Riyaaz Qawwali’s ‘Kashti’ Sails through Mystical Waters


By Haider Kazim

HOUSTON: Riyaaz Qawwali, a group of young music lovers, has sailed into mystical waters exploring new boundaries with the recent launch of their first album’ Kashti’ or sailboat.

Riyaaz Qawwali, founded by Sonny Mehta in 2006, has practiced hard – as the name suggests – to breathe new life into a genre that is not attracting many dedicated singers in South Asia, the birthplace of qawwali.

Qawwali, a musical tradition dating back to nearly 700 years, was performed mainly at Sufi shrines or Dargahs as an expression of universal love and spiritual ecstasy in the mystical journey for union with the Divine. Sufi saint Amir Khusro is said to have fused the Persian and Indian musical traditions to create the qawwali genre in the late 13th century. In this genre, the lines or words are sung again and again to explore new spiritual dimensions that at times evoke a spiritual trance or ‘haal’ in a listener.

The genre was reintroduced and made popular by singers like Sabri Brothers, Runa Laila, Aziz Mian and others. Nusrat Fateh Ali Khan, often called ‘Shaheshah of Qawwali’, made it popular among international audiences.

Qawwali, even at its most popular form, has mostly remained as an spiritual expression of universal love as preached by Sufi saints. Similar expressions of the love of Divine in other faiths followed different musical styles such as ‘bhajans’ in the Hindu faith and ‘Shabad-kirtan’ in the Sikh faith.

‘Kashti’ picks up these two musical styles and successfully integrates it into the qawwali genre. A selected audience sat in rapture to hear the rendition of Mahatma Gandhi’s “Raghupati Raghav Raja Ram” in Qawwali form at the launch of ‘Kashti’ last month at Asia Society’s gleaming headquarters in downtown Houston.

The performance was mesmerizing as the group moved from one Qawwali to another. A few people danced in ecstasy toward the climax.

“Qawwali is a devotional type of music, helping people connect with the Divine. We certainly want to use new poets into this genre and bring a new universal level of spirituality into the qawwali mix,” says Sonny Mehta.

“There is a lot the world can learn from this love that the Sufi saints from the South Asian subcontinent shared through their music. And I can make that claim, because I myself have learned so much,” he said in an interview.

Sonny Mehta belongs to a family of musicians and started singing at the age of six or seven. He has been supported in his love of music by his father and grandfather. His grandfather flew in from India to be there at the launch of ‘Kashti’ CD.

“Qawwali is very special to me. It speaks about spirituality in terms of human love. What sets qawwali apart from other genres, like the repeating phrases, concentration on deep poetry and its upbeat cycles, were instantly things that drew me towards this musical style,” Mehta says. “Since my first recordings of Ustad Nusrat Fateh Ali Khan and Wadali Brothers, all I knew was that I loved this type of music.”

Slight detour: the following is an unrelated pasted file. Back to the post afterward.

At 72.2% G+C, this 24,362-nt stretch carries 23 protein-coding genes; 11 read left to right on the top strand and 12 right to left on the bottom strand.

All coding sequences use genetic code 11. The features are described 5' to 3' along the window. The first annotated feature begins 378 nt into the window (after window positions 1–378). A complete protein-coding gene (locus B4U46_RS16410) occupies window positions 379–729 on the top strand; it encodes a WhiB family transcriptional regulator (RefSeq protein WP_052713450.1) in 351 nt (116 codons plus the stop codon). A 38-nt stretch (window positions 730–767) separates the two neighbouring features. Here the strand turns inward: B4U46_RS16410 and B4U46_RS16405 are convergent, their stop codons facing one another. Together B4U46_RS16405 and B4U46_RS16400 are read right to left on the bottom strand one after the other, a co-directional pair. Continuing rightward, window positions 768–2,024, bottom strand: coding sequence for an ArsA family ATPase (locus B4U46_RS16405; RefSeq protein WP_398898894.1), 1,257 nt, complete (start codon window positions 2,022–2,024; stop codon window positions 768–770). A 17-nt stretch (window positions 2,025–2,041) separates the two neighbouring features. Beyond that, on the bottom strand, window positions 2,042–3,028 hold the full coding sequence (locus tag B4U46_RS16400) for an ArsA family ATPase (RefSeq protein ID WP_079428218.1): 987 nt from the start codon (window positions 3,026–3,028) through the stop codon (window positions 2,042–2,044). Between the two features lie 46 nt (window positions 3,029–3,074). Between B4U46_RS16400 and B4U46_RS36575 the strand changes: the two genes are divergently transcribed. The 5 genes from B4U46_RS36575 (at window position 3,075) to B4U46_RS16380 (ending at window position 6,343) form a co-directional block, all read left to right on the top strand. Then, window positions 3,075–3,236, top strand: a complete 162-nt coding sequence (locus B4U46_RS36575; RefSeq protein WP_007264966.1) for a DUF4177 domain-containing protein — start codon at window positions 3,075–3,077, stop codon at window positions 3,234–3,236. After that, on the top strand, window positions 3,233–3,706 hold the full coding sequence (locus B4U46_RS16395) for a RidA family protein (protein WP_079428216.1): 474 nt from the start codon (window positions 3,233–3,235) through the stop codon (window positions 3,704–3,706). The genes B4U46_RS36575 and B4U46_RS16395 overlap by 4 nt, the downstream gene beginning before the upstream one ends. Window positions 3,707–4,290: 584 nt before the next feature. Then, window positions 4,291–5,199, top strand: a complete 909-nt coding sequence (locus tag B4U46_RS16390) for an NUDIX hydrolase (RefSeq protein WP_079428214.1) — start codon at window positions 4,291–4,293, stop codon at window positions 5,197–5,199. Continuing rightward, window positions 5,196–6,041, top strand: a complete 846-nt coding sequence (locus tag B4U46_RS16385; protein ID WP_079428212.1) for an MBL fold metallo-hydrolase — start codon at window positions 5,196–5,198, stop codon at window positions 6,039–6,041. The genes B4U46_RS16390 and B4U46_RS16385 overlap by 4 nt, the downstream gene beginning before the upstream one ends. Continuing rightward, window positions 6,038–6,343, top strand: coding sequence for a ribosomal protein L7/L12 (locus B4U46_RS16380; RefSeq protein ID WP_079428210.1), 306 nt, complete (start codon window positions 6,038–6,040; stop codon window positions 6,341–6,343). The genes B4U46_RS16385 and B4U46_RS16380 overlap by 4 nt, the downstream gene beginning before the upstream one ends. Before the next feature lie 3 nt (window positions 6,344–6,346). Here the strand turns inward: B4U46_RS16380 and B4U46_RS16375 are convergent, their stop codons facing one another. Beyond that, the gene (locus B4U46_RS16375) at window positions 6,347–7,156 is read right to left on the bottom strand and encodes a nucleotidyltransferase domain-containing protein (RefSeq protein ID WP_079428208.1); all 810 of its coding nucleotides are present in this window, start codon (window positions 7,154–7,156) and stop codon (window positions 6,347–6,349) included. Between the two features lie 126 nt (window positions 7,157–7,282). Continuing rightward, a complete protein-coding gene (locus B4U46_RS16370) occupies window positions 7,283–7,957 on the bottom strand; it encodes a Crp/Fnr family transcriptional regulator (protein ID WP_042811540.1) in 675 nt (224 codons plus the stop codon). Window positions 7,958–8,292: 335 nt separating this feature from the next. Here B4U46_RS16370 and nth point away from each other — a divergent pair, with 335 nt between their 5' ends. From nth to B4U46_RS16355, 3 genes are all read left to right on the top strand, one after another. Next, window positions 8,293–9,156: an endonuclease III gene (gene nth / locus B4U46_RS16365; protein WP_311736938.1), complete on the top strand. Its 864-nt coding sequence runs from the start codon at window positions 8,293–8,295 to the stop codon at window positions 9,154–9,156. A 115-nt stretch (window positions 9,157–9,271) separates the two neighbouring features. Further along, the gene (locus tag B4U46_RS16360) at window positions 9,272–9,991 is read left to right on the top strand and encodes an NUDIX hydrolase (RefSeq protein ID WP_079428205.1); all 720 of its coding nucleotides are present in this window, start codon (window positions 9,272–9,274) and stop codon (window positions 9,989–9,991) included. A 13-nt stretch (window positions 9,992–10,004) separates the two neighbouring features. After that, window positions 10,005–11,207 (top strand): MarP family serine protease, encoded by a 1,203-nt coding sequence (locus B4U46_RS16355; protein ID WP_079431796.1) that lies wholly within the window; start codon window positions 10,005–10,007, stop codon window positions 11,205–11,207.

He says that the group, composed mainly of engineering students at University of Texas at Austin, was moved by Qawwali and the genre picked them. “We picked it because it moved us. The rhythmic cycles are gripping, the poetry is powerful and the melodies are ever-green.  And at the same time, the genre picked us. From our early days when we started performing Qawwali, the group would be spiritually moved when singing these poems.”

Mehta said the six tracks of ‘Kashti’ tracks try “to use qawwali as a vessel to explore this love and devotion in the many other pockets of spirituality.”

The CD’s two tracks are Shabads from the holy scriptures of Sikhism (“Awwal Allah Noor Upaya” and “Tohi Mohi Mohi Tohi”); two tracks are ‘Bhajans’ “Raghupati Raghav Raja Ram” and Vaishnava Jan To”in qawwali style ; and two tracks are traditional Sufi qawwalis “Duma Dum Mast Qalandar” and “Zehal-e-Miskeen.”

The group has had initial success with the fusion of musical styles. Three years ago, they released a video on YouTube for the famous piece Vaishnav Janto. It was picked up by a director in India and was used in a documentary on Gandhi released recently.

“Our group is not changing the genre for the sake of change. We really believe that the oneness and devotion that Qawwali helps people attain is universal and should be shared with others! With bringing the newness (of poetry), we are still quite conservative and respectful of the old traditions, not to forget or disrespect them either,” he said. The group started its “riyaaz” or practice in the winter of 2006 with just three members. Their commitment to the genre attracted more music lovers and the group now has eight members with Sonny Mehta as the lead vocalist.

“Honestly, it was thanks to that God-Almighty. We started our journey in 2006 and each few months He handed us another music lover, who just like all of us was addicted to Qawwali. The challenge we face is more – external – about continuing to respectfully evolve Qawwali and bring it to new audiences,” he said.

“We are lucky as a group because we love to practice. Praciting (riyaaz karna) is hobby and we have the boon of many wonderful Ustads and Gurus behind our success. Our concentration on classical music has probably been integral to the growth and maturity in our sound,” Mehta said.